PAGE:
25. And this absence raises even more serious questions about the field and the surrounding fields in which it is embedded. Are the disciplinary fields of the organization -- organization theory, management studies, public administration -- so inevitably Weberian that no understanding of labour as world-making activity may ever emerge from them? Is it possible that despite all the fine efforts to think about organizations with post-structuralist theory and labour process theory, that one can never arrive at labour from the starting point of Weber? In other words, is to begin with an object called organization, however one subsequently wants to destabilize it, to begin at the wrong end from labour? Certainly for Marx, organizations were always mere appearances hiding social relations and historical processes that might reveal the collective labour making and remaking these appearances everyday. In this view, bureaucracy for Marx, unlike for Weber, was a problem only insofar as it remained tied to the political. Bureaucracy became a vehicle for freedom the moment it passed into the realm of the directly social, of production for production's sake. The disciplinary fields of the organization submit, as Weber did, bureaucracy to a political analysis, and in so doing submit labour to the political. Bureaucracy can then stand against labour in a politics that promises more politics against bureaucracy -- now called post-bureaucracy -- and thus all these fields end up strangely in the same place as Lenin, Stalin, and Trotsky.
26. Marx wanted to see the day when the government of men would be replaced by the administration of things. This is the movement from the political to the social. Pashukanis wrote:
the role of the purely legal superstructure, the role of law -- declines, and from this can be derived the general rule that as (technical) regulation becomes more effective, the weaker and less significant the role of law and the legal superstructure in its pure form. (1929, 271)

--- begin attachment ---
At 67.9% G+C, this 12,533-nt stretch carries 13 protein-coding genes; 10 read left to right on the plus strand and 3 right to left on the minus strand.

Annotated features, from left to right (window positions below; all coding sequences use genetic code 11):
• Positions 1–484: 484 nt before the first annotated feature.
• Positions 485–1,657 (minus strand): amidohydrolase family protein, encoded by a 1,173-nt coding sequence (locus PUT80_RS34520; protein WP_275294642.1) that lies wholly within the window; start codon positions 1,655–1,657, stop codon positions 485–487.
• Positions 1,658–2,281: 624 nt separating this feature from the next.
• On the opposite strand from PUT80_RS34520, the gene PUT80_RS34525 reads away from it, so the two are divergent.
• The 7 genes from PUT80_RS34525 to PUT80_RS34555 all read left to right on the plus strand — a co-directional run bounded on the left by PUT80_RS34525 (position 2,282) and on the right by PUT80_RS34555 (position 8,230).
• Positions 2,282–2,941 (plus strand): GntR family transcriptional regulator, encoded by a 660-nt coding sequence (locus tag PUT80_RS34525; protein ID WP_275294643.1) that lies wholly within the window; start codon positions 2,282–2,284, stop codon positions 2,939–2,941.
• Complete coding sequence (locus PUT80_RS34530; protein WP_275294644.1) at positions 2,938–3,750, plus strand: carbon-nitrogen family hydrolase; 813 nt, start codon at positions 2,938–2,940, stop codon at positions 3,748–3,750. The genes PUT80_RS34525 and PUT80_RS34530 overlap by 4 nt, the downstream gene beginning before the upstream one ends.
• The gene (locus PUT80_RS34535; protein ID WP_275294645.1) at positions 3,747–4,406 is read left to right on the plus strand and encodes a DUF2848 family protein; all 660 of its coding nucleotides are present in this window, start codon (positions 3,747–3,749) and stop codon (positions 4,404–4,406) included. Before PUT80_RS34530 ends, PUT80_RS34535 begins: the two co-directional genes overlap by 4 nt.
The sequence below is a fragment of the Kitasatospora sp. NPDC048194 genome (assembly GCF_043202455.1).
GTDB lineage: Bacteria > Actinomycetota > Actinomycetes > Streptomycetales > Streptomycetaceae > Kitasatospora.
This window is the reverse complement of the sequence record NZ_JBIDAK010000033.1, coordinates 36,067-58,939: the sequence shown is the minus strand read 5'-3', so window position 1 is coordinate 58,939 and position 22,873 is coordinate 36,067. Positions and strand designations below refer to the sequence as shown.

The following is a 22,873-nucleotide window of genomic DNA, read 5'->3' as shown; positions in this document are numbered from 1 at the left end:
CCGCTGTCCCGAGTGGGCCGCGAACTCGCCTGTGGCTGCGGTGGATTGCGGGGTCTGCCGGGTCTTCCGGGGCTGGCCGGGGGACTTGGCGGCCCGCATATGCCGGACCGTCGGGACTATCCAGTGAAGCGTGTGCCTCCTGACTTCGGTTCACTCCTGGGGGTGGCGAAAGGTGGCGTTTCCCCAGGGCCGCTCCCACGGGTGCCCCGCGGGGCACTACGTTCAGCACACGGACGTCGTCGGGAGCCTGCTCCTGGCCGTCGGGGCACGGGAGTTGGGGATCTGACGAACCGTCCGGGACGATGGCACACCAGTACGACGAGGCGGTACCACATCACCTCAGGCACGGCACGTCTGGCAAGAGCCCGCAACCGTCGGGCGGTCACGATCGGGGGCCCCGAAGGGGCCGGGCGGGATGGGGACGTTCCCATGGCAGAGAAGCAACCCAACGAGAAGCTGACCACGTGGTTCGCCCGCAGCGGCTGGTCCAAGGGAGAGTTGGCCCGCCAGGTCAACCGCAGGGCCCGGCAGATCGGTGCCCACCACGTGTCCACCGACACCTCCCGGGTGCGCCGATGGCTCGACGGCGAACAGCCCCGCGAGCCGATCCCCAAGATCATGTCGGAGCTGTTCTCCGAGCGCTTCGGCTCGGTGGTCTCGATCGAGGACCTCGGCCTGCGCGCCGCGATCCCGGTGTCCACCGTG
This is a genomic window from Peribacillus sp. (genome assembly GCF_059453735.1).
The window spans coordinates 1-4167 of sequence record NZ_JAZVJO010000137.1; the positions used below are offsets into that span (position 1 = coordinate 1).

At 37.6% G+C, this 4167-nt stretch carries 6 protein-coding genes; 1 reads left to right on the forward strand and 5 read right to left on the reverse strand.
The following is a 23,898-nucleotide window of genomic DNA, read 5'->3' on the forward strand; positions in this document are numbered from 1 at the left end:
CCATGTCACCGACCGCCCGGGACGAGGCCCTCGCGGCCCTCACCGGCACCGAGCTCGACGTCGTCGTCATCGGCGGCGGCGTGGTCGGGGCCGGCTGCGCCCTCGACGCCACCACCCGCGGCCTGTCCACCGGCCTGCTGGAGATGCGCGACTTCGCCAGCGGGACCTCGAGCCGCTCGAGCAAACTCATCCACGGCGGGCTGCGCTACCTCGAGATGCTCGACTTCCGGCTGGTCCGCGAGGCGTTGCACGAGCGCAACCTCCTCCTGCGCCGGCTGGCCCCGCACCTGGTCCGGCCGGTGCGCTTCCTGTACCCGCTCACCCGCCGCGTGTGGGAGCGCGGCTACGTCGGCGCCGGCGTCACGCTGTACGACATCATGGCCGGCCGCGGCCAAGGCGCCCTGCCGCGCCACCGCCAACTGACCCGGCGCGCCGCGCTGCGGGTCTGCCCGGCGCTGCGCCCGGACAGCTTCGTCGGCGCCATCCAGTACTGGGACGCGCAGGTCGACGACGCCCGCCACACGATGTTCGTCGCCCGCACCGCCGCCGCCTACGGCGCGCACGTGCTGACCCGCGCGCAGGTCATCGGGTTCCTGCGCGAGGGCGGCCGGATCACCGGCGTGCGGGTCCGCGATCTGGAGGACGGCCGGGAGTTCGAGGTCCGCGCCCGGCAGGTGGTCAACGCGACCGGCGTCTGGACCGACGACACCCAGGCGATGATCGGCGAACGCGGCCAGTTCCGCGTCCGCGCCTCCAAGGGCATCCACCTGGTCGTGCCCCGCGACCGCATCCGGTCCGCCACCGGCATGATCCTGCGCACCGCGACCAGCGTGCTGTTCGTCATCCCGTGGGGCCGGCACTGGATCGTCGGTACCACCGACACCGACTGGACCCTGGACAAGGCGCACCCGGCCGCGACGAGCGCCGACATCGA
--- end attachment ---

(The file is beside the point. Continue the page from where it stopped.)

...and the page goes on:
At the very least, the unstable productions of publicity represented by superimperialism and by manufactured civil society suggest struggles might also be producing an unstable regime of the private. Such an unstable private regime would offer little support in the way of a secure general equivalent for use in public. Confusion about who initiates production and controls its means, two conditions so important for securing the capitalist state-form for Nicos Poulantzas, seems to grow with the rise of what those working in the Italian autonomia tradition might call mass intellectuality, a socialized expertise that cannot be measured, managed, and deskilled (Harney 2006).
27. What public administration, and what a renewed project in Marxist state theory, could indeed investigate is precisely the labour of making publics under an insecure general equivalent, a labour both of and about such insecure publics and privates, such visibly anti-social organizational forms. It might allow us to think superimperialism and verticality together with post-bureaucracy and networks as a movement simultaneously fleeing living labour and centralizing itself, a frightening, but perhaps also futile prospect.
| Index |
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Contents copyright © 2006 by Stefano Harney.
Format copyright © 2006 by Cultural Logic, ISSN 1097-3087.